Category: classic baby names
With just two names, the NFL quarterback and wife Brittany (shown in illustration) managed to capture both extremes in modern baby naming. The couple chose a first name that’s pure twenty-first century, and paired it with a middle that’s been around since the Old Testament.
Some parents consider names from both sides of the line – innovations like Maddox as well as standards like Robert or Stanley. Most of us probably have a definite preference. Yes to Eleanor, no to Madison. Or maybe it’s the other way around.
By Linda Rosenkrantz
For what seems like forever, this pair of sainted sister names, Agnes and Agatha, have seemed like the quintessential starched, buttoned-up, high-lace-collared, mauve-dressed Great-Great-Grandmother appellations.
I’d like to propose that we let the unbuttoning commence.
When the 2013 US Popular Baby Names list came out back in May, we ran Kelli Brady aka The Name Freak‘s wonderful Playground Analysis blog, with her count of the REAL Top 50 baby names. Kelli tallies all spelling variations of the top names to arrive at their actual rankings, which puts Aiden et al instead of Noah at Number 1 for boys, for instance, and bumps Jackson (and Jaxen, Jaxon, and Jaxson) up to Number 2.
Our focus is usually on which names are MORE popular than you’d think when you add in all their spelling variations. The idea is that parents want to be forewarned when they’re likely to hear their favorite baby names far more often than they’d guess based on the official rankings. Zoe and Aubrey, counting all spellings, are actually in the Top 10 for girls, for example, while Kayden and his many near-identical twins rank not at Number 93 but at Number 9.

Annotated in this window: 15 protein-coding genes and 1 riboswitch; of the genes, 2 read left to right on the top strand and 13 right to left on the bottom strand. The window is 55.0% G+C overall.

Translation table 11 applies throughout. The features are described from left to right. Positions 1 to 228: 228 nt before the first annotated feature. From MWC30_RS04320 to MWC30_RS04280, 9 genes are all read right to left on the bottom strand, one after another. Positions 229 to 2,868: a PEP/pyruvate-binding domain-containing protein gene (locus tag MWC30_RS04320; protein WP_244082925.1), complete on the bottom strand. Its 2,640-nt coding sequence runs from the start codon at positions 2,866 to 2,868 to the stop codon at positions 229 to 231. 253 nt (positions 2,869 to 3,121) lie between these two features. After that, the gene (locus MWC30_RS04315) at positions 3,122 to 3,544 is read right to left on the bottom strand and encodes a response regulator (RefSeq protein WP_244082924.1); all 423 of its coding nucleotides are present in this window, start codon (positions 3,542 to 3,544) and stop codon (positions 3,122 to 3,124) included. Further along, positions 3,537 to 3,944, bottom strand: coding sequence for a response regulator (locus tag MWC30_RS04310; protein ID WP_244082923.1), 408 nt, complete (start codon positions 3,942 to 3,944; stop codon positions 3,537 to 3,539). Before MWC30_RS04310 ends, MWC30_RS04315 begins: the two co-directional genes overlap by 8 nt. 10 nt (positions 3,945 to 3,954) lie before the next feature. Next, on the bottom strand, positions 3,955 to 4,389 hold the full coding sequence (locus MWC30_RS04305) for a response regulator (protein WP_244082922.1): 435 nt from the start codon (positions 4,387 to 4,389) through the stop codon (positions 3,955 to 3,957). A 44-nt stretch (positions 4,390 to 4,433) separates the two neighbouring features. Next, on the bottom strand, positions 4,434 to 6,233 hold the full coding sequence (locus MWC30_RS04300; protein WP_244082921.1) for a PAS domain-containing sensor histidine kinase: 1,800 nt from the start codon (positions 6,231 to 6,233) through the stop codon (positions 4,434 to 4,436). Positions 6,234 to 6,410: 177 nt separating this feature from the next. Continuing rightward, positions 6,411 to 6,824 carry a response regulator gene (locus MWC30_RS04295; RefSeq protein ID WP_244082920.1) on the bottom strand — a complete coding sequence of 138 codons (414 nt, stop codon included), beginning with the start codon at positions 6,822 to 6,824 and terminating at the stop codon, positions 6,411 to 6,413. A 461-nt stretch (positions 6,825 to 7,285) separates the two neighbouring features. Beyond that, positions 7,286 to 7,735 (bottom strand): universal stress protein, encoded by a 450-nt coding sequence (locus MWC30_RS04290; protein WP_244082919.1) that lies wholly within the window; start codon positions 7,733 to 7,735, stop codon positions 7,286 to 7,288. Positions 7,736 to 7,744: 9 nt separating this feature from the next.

But what about those baby names that are LESS popular than they seem judging by the official statistics? Parents may veer away from some names, both classic and modern, that are actually somewhat more distinctive than they appear. I’m not talking about names that are a couple of rungs further down the ladder, based on Kelli‘s analysis, but those that are significantly softer by our own subjective measure.
The point is: If you’re shying away from these baby names because you believe they’re too popular, maybe you owe them a second look. They are:
I’ve been thinking lately about the name Jennifer.
The biggest down side of being named Jennifer, I think, is not its enormous popularity — it was the Number 1 name from 1970 through 1983, when over a million Jennifers were born. It’s certainly not the name itself, which has always been and remains lovely.
No, the biggest problem to my mind is that the name pretty much pegs you as someone who is now in her thirties or forties. You’re date stamped, as surely as someone named Shirley is getting on 80 or Susan is a Baby Boomer or Mason was born in the Kardashian Era.
This is not a problem so much when you’re young, but as you get older, you (or more precisely, your child) may not appreciate having a name that broadcasts to your employers and everyone on Match.com: Yo, I’m 58!
Snooki is looking for another Italian name. David Arquette promised to name his baby something normal. Kerry Washington honored her daughter’s Igbo heritage with a distinctive middle, and blogger Dana Miller borrowed a street name for a deeply meaningful choice.
For many of us, we know the characteristics we’d like in our child’s name long before we arrive at the actual name.
It seems sensible. It’s the way we shop for a car – seats six, good safety record – or a couch – stain-resistant fabric, big enough to fill up the family room, convenient delivery available.
But it isn’t the same at all, is it? When it comes to naming our children, we’re not completing a checklist that gets us to good enough. The standard is higher – we’re looking for a certain magic.